Reviews - What do customers think about On the Harbor: From Black Friday to Nirvana?
A grand history Oct 20, 2005
John C. Hughes is one of the most well-respected publishers in the history of journalism.
He started out his career as a paper carrier more than 50 years ago. His story is one of myths -- rising from a boy to a cub reporter to the publisher of the newspaper which covers Pacific and Grays Harbor counties in Washington state.
He's seen it all -- and helped coin a couple phrases. In 1983 the Washington Public Power Supply System attempted to build two nuclear reactors on Fuller Hill in Satsop, Wash. Hughes famously nicknamed the agency WHOOPS -- a term that caught on.
The book famously tells that tale, as well as how Simpsons creator Matt Groening probably based the Simpsons' nuclear reactors on the Satsop plant. (A revelation for any Simpsons fan!)
Chalk full of unsolved crimes and popular tales -- the bank robbery in Oakville, Wash., the very last of its kind on horseback is one of many.
The book contains mysteries, too. Who killed Laura Law in 1940? It's a question Hughes tries to answer. Law was a well-respecter mother. She allegedly did no harm. The 65-year-old murder still remains unsolved to this day.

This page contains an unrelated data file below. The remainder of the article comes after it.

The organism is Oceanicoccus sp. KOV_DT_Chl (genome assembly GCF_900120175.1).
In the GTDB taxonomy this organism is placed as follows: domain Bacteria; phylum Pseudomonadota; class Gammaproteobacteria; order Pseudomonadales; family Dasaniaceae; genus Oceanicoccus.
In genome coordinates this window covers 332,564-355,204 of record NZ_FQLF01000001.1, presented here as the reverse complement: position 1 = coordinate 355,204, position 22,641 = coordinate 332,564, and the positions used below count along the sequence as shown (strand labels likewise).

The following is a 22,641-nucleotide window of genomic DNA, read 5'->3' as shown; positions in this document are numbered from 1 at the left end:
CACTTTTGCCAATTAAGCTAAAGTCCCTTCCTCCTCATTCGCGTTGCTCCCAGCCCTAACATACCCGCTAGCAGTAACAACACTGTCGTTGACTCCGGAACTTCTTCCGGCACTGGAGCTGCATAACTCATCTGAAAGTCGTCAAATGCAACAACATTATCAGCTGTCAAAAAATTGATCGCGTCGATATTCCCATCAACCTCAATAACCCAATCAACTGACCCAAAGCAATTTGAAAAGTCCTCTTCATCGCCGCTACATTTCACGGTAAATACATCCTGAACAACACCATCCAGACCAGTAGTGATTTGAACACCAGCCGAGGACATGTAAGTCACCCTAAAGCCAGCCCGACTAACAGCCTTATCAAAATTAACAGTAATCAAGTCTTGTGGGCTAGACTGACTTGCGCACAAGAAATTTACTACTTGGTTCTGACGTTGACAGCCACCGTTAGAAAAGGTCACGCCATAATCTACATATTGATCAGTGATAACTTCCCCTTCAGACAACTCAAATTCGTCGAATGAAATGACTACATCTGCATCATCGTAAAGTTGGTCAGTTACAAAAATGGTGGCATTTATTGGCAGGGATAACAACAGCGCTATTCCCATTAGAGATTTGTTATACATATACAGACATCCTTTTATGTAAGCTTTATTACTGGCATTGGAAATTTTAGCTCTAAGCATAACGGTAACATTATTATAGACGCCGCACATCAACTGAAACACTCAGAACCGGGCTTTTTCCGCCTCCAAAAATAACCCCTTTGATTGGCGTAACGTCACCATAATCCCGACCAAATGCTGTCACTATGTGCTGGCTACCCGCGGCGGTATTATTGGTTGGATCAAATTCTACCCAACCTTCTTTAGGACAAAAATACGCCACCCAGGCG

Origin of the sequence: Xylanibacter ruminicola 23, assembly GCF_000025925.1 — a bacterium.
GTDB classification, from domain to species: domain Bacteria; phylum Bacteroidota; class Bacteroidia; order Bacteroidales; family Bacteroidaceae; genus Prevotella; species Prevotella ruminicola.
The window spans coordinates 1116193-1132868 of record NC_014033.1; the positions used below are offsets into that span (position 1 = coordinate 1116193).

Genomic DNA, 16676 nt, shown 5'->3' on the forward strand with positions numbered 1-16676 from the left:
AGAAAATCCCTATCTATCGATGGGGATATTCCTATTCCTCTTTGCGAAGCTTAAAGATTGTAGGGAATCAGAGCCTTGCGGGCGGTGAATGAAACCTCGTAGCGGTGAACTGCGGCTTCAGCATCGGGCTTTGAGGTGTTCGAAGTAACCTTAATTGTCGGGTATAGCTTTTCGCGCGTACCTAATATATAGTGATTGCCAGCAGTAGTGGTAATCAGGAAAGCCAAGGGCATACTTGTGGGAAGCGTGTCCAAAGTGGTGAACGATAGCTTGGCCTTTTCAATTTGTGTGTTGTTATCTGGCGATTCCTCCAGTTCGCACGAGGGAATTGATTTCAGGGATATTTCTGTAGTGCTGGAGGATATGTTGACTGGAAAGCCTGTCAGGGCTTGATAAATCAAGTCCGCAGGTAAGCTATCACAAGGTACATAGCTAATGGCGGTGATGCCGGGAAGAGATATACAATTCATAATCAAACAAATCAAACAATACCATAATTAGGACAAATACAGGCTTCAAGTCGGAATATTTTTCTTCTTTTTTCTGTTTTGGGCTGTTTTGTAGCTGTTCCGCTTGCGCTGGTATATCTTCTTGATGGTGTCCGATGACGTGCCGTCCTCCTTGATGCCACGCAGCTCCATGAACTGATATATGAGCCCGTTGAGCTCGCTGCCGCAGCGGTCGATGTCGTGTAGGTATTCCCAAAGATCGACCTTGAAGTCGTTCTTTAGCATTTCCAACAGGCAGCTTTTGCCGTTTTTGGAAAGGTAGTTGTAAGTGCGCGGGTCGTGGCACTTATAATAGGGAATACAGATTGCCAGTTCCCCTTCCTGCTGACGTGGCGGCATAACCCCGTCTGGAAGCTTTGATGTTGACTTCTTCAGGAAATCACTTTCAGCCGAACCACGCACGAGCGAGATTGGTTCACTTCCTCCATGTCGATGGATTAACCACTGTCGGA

Hughes also famously recounts the tale of Nirvana's rise to Aberdeen and how the throngs of fans continue to flock to the logging town looking for the bridge Cobain allegedly slept under, the house he lived in and how Aberdeen has yet to come to grips with the tourism appeal of the untapped Cobain fans.
Hughes has won more than 50 SPJ awards, a C.B. Blethen Memorial Award for investigative reporting, and he was recently honored with the June Anderson Almquist Award for Distinguished Service to Journalism from the Western Washington Chapter of SPJ.
But probably more important than anything else in his career, Hughes has been a guiding light for generations of young reporters.
His book is a brilliant testimony to the history of his hometown.
Aberdeen, Grays Harbor and all of Washington state should be proud.